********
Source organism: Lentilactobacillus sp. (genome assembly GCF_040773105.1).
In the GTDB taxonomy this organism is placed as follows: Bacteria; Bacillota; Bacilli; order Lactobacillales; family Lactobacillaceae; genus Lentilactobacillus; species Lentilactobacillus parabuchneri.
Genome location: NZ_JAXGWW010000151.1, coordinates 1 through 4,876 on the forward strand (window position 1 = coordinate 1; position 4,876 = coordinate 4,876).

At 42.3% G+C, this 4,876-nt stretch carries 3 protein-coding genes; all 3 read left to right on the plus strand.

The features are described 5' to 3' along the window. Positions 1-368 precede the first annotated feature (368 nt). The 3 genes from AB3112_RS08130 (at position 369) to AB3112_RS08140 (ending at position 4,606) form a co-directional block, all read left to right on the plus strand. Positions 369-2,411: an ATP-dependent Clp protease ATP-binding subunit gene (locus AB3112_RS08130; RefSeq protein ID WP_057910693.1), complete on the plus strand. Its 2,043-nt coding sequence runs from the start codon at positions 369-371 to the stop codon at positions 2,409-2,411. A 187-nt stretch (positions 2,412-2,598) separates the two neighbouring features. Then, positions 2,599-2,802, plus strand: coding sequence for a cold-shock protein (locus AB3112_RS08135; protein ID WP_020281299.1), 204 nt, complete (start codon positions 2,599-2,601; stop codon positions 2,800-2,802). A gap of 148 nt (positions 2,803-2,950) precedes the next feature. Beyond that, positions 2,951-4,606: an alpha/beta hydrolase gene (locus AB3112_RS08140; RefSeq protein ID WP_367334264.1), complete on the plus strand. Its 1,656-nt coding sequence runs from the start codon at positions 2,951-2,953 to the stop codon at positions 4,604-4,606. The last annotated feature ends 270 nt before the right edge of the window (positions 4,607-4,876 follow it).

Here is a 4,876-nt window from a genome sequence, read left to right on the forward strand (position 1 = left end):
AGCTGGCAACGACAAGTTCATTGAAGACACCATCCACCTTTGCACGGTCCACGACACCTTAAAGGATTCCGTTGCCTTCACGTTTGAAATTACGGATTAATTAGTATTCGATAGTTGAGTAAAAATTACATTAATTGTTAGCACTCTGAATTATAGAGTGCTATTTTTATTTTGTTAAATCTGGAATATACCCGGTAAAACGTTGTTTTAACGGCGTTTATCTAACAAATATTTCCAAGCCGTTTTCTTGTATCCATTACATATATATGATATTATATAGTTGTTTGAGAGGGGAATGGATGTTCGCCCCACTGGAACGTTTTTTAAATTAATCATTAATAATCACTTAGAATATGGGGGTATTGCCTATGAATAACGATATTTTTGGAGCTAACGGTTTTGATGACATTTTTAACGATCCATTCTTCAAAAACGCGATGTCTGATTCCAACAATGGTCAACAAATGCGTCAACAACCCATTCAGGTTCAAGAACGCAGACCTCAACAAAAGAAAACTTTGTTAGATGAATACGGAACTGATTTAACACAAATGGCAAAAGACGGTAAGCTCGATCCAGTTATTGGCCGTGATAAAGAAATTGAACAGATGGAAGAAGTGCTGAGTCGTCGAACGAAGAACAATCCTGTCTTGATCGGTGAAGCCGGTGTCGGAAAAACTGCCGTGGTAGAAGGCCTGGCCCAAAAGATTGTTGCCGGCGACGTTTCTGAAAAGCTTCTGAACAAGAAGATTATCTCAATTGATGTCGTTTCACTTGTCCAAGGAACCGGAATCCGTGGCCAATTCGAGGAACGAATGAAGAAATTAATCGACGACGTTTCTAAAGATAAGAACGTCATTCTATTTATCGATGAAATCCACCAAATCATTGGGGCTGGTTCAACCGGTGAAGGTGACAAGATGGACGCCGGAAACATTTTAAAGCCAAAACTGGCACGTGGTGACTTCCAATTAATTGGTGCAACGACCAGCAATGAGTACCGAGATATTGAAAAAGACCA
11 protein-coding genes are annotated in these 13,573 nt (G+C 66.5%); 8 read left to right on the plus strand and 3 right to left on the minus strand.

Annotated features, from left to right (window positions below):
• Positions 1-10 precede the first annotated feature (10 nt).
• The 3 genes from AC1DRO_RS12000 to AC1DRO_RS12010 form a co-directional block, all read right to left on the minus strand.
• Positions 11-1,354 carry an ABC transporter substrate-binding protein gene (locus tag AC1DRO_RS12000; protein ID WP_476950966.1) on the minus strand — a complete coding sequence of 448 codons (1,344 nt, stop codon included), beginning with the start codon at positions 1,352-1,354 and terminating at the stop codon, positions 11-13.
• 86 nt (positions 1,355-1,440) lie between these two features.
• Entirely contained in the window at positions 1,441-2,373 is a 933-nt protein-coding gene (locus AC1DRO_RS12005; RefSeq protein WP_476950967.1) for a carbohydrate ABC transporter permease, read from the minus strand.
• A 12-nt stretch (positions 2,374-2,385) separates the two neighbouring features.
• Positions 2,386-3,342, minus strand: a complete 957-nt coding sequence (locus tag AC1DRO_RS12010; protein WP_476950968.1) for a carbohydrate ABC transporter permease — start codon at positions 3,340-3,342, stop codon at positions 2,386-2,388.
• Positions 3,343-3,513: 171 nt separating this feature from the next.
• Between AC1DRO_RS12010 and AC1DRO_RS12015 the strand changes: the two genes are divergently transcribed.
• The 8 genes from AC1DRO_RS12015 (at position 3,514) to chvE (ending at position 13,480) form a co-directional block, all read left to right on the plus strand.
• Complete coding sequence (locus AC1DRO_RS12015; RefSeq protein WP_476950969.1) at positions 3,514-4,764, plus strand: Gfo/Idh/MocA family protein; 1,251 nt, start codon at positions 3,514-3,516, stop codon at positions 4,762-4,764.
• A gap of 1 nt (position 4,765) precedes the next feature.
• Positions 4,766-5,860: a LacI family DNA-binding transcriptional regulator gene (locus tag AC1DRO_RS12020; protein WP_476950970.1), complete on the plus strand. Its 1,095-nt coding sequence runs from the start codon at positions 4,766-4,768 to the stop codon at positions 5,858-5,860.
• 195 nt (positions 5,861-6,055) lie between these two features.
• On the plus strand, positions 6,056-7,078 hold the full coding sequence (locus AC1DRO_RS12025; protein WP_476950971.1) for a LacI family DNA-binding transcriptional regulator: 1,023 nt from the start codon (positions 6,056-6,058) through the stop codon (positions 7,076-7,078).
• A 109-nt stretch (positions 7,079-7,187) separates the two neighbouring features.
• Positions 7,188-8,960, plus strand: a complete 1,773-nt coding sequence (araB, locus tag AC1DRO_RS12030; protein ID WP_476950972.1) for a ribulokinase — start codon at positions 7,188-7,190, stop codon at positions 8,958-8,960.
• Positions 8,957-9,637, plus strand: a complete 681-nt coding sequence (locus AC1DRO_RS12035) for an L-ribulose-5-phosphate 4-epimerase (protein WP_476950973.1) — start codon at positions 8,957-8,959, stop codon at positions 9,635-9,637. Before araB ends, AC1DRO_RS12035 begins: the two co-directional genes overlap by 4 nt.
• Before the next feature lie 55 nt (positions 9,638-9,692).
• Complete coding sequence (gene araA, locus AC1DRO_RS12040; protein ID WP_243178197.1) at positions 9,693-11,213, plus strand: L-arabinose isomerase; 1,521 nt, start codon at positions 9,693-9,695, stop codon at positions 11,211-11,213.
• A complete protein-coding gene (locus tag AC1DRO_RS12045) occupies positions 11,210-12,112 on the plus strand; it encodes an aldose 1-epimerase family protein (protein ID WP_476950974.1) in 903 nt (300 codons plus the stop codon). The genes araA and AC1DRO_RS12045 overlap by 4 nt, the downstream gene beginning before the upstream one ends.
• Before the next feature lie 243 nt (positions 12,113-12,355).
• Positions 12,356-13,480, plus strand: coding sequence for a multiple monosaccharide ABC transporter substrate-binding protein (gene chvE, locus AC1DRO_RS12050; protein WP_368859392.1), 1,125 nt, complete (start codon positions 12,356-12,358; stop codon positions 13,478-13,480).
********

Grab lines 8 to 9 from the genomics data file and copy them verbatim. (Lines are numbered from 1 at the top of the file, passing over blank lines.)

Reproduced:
11 protein-coding genes are annotated in these 13,573 nt (G+C 66.5%); 8 read left to right on the plus strand and 3 right to left on the minus strand.

Annotated features, from left to right (window positions below):